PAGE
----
I guess it is time we have this conversation…
as much as you and I would like to avoid it.
We are talking about divorce. It is a reality. Like heart disease or cancer, everyone of us has been affected by it one way or another. But no one talks.
Personally, I am the child of 5 divorces and 7 marriages between my parents. And sadly, I know I do not hold the world record. Some of you who are reading can top that number by a mile, can’t you.
How many of us have been the recipient or the deliverer of these words: Your mother and I are getting a divorce. Or your father and I are getting a divorce.
- We don’t love each other anymore.
- We never loved each other.
- I married your mother because she was pregnant.
- I married your father because you needed a father.
- We are tired of fighting all the time.
The word divorce defined makes it all seem so simple. There is no-fault between two people who have decided to dissolve a marriage by judicial means.
The people who write the dictionary definition make it sound so simple. You are only breaking a contract. But can you Can you rip the marriage license in half, burn it or throw it away and be free and liberated from each other for ever?
The answer is as simple and undefined as the dictionary definition. No.
The words, dissociate, divide, disconnect, split, disjoin also describe divorce. I believe these describe divorce more accurately.
Whether a marriage is dissolved for a lack of love and fulfillment (2/3 are reported to dissolve due to a lack of love and fulfillment) or abuse (1/3 are reported to dissolve due to abuse or infidelity) families are left feeling divided, disconnected, split and disjointed. Not only in their physical placement – where they live or who they spend Christmas with this year, but in their personal identity.
Therein, this is not a conversation about whether divorce is right or wrong in your circumstances. This blog is about the legacy that we are leaving behind by the choices we make or do not make in regards to our relationships.
Theologian Karl Barth, philosopher Martin Heidegger, and social theorists like Anthony Gibbens all believe that who we are begins and ends in relationship with others. This relationship is exemplified in the example of the Trinity – Father, Son, and Holy Spirit, all in community together. Our human relationships begin when two people come together to create a child. Our first community is family.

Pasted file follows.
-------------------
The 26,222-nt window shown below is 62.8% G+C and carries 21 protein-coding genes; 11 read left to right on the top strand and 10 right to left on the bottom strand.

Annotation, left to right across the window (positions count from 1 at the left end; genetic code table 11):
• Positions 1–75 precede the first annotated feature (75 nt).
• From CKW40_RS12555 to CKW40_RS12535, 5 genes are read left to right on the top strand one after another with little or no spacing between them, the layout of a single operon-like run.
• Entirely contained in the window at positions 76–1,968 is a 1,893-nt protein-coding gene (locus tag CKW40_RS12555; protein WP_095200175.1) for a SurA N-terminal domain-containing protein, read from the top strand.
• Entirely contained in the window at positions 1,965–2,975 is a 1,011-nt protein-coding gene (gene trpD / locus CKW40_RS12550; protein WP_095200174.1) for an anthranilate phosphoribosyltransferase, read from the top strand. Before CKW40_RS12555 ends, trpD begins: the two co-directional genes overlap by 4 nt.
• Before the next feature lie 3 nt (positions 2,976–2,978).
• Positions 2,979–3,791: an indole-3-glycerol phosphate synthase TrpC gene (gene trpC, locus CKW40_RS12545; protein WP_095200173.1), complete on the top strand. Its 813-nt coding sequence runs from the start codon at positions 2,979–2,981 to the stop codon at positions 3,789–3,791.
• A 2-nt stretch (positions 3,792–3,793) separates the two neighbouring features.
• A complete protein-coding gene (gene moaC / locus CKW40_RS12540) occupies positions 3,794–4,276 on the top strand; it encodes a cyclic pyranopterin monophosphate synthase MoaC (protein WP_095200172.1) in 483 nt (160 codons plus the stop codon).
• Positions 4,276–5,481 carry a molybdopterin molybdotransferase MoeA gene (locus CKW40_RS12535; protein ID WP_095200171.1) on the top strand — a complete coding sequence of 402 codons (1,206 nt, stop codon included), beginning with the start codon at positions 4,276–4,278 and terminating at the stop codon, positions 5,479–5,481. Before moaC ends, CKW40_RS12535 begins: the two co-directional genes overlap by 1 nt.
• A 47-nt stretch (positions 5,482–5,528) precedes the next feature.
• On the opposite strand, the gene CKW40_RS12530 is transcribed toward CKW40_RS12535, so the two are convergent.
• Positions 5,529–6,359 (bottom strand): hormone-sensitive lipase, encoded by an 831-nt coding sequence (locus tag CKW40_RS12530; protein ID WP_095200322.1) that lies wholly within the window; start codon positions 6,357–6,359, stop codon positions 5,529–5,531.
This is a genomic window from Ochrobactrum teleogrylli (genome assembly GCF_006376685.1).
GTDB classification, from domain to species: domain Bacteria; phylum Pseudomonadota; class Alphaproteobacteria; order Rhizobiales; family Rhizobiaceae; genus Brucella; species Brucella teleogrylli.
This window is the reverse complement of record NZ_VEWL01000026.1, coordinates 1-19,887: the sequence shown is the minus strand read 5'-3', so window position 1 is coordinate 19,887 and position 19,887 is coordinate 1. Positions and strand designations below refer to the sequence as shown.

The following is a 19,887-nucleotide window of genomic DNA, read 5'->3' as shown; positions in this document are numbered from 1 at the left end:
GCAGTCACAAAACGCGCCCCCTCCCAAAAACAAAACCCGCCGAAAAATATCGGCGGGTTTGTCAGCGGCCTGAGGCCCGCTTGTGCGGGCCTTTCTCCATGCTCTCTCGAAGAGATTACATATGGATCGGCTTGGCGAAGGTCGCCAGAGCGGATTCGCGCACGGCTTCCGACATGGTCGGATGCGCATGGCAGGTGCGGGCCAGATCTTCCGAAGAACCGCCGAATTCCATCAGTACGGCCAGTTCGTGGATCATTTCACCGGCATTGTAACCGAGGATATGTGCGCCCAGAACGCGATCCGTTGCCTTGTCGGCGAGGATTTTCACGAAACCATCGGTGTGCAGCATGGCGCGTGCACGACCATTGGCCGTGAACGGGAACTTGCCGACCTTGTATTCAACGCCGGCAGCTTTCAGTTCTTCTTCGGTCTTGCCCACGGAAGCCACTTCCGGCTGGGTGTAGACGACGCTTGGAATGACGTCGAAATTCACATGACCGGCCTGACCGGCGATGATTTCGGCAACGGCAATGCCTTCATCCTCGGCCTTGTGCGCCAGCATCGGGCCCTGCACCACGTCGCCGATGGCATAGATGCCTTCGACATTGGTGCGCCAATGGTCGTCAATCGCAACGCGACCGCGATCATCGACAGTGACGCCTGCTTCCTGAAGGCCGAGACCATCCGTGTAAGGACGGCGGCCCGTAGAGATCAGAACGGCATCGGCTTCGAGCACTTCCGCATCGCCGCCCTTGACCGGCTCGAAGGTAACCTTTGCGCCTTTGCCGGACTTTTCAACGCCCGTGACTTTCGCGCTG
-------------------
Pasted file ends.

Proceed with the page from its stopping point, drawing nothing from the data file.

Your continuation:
What happens when that family unit is broken?
In the book, “The Children of Divorce: The loss of family as the loss of being” author Andrew Root wrote: “Divorce may feel like a desperately needed liberation…but it was a silent nightmare to a child…leaving major marks on children” (p. xvi).
Why would Root list divorce as a silent nightmare for children?
A child’s identity is striped from them when the security of family is taken. Their confidence is shaken and they doubt their ability to contribute to society as they navigate the new territory of adult emotion and logistic that come with divorce and separation. In many cases children or adult children become care-givers of other siblings or the parents themselves out of necessity of the situation. Because children (and adults) are told divorce can be an easy process, they become experts at emotional stuffing, denial of pain, and perfectionism.
Children and grown adults of divorce ask the questions: Who am I as a child of divorce? Did they divorce because of me? If it wasn’t my fault, who’s fault was it? Who’s side do I take? How come I have to be a friend to my parents when I just wanted to be a child? Should I ever have children of my own? Do all relationships fail? If I can’t trust my parents who can I trust?
In all the mess of emotional surprises of divorce, life can seem hopeless for the parents and for the children. But I believe in a different end to this story for you and for me. Regardless, of the family we are currently in, we can find wholeness and health through a relationship with Christ. As individuals, if we seek awareness and healing first, then we can have healthy relationships with others and change the legacy that divorce is trying to leave this world.
1 Peter 2:9 it says, “But you are a chosen people, a royal priesthood, a holy nation, a people belonging to God, that you may declare the praises of Him who called you out of darkness in to his wonderful light”. This is who you are. Nothing else defines you.
If you are a child or parent of divorce, what questions has divorced left you with?
What topics of conversation would be valuable to discuss for your healing? (For example: forgiveness, re-marriage, parenting from a child of divorce perspective, being a step parent…)